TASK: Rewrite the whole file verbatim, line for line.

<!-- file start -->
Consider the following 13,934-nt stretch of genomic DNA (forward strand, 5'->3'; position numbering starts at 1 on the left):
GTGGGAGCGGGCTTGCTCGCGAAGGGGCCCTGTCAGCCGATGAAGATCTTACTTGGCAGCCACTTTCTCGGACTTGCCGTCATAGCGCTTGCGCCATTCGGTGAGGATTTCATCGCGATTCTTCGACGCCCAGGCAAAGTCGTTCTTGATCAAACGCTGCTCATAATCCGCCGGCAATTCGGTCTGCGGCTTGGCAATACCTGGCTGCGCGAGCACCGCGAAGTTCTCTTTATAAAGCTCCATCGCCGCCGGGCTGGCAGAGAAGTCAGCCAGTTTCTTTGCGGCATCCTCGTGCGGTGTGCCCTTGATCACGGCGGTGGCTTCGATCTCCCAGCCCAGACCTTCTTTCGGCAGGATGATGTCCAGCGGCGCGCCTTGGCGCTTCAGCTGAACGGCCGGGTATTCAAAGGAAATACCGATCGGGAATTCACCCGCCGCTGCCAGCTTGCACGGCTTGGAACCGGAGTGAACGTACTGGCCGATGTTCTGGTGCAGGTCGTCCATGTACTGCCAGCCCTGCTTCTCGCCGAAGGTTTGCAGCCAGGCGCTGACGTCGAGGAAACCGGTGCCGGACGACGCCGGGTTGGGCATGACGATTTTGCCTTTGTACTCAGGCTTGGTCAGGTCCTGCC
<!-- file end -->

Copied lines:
Consider the following 13,934-nt stretch of genomic DNA (forward strand, 5'->3'; position numbering starts at 1 on the left):
GTGGGAGCGGGCTTGCTCGCGAAGGGGCCCTGTCAGCCGATGAAGATCTTACTTGGCAGCCACTTTCTCGGACTTGCCGTCATAGCGCTTGCGCCATTCGGTGAGGATTTCATCGCGATTCTTCGACGCCCAGGCAAAGTCGTTCTTGATCAAACGCTGCTCATAATCCGCCGGCAATTCGGTCTGCGGCTTGGCAATACCTGGCTGCGCGAGCACCGCGAAGTTCTCTTTATAAAGCTCCATCGCCGCCGGGCTGGCAGAGAAGTCAGCCAGTTTCTTTGCGGCATCCTCGTGCGGTGTGCCCTTGATCACGGCGGTGGCTTCGATCTCCCAGCCCAGACCTTCTTTCGGCAGGATGATGTCCAGCGGCGCGCCTTGGCGCTTCAGCTGAACGGCCGGGTATTCAAAGGAAATACCGATCGGGAATTCACCCGCCGCTGCCAGCTTGCACGGCTTGGAACCGGAGTGAACGTACTGGCCGATGTTCTGGTGCAGGTCGTCCATGTACTGCCAGCCCTGCTTCTCGCCGAAGGTTTGCAGCCAGGCGCTGACGTCGAGGAAACCGGTGCCGGACGACGCCGGGTTGGGCATGACGATTTTGCCTTTGTACTCAGGCTTGGTCAGGTCCTGCC